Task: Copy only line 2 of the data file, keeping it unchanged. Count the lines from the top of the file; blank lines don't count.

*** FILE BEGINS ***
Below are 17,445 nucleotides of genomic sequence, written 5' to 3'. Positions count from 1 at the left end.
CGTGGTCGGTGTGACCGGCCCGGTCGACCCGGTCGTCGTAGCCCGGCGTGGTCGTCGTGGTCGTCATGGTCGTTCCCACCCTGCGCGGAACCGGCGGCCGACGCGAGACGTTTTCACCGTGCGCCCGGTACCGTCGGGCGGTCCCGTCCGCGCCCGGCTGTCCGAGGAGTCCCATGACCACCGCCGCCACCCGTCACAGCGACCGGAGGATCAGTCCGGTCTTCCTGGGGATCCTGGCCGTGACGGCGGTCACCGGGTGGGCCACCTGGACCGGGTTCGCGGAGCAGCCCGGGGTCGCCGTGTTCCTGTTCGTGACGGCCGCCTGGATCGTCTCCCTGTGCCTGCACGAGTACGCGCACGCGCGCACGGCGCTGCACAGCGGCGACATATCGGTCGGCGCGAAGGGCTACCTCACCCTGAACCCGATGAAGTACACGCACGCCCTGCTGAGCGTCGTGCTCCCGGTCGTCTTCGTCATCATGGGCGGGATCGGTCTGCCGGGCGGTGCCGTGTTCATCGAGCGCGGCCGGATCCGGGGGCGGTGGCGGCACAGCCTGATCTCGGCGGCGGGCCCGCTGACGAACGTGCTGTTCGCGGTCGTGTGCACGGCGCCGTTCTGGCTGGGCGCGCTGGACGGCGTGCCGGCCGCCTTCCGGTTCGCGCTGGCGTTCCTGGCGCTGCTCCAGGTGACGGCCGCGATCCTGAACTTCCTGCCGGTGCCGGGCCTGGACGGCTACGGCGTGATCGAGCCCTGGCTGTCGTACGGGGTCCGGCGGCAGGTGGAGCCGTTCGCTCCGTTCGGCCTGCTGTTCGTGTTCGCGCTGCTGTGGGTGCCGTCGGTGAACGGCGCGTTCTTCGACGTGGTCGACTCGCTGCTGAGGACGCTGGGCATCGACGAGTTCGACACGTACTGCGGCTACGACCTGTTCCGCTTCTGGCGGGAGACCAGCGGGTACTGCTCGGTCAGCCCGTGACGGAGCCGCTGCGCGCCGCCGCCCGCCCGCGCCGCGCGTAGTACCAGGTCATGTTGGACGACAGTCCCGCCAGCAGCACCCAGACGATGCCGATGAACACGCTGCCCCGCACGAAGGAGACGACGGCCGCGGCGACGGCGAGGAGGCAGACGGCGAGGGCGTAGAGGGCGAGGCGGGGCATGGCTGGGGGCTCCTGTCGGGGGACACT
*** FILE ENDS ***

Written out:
CGTGGTCGGTGTGACCGGCCCGGTCGACCCGGTCGTCGTAGCCCGGCGTGGTCGTCGTGGTCGTCATGGTCGTTCCCACCCTGCGCGGAACCGGCGGCCGACGCGAGACGTTTTCACCGTGCGCCCGGTACCGTCGGGCGGTCCCGTCCGCGCCCGGCTGTCCGAGGAGTCCCATGACCACCGCCGCCACCCGTCACAGCGACCGGAGGATCAGTCCGGTCTTCCTGGGGATCCTGGCCGTGACGGCGGTCACCGGGTGGGCCACCTGGACCGGGTTCGCGGAGCAGCCCGGGGTCGCCGTGTTCCTGTTCGTGACGGCCGCCTGGATCGTCTCCCTGTGCCTGCACGAGTACGCGCACGCGCGCACGGCGCTGCACAGCGGCGACATATCGGTCGGCGCGAAGGGCTACCTCACCCTGAACCCGATGAAGTACACGCACGCCCTGCTGAGCGTCGTGCTCCCGGTCGTCTTCGTCATCATGGGCGGGATCGGTCTGCCGGGCGGTGCCGTGTTCATCGAGCGCGGCCGGATCCGGGGGCGGTGGCGGCACAGCCTGATCTCGGCGGCGGGCCCGCTGACGAACGTGCTGTTCGCGGTCGTGTGCACGGCGCCGTTCTGGCTGGGCGCGCTGGACGGCGTGCCGGCCGCCTTCCGGTTCGCGCTGGCGTTCCTGGCGCTGCTCCAGGTGACGGCCGCGATCCTGAACTTCCTGCCGGTGCCGGGCCTGGACGGCTACGGCGTGATCGAGCCCTGGCTGTCGTACGGGGTCCGGCGGCAGGTGGAGCCGTTCGCTCCGTTCGGCCTGCTGTTCGTGTTCGCGCTGCTGTGGGTGCCGTCGGTGAACGGCGCGTTCTTCGACGTGGTCGACTCGCTGCTGAGGACGCTGGGCATCGACGAGTTCGACACGTACTGCGGCTACGACCTGTTCCGCTTCTGGCGGGAGACCAGCGGGTACTGCTCGGTCAGCCCGTGACGGAGCCGCTGCGCGCCGCCGCCCGCCCGCGCCGCGCGTAGTACCAGGTCATGTTGGACGACAGTCCCGCCAGCAGCACCCAGACGATGCCGATGAACACGCTGCCCCGCACGAAGGAGACGACGGCCGCGGCGACGGCGAGGAGGCAGACGGCGAGGGCGTAGAGGGCGAGGCGGGGCATGGCTGGGGGCTCCTGTCGGGGGACACT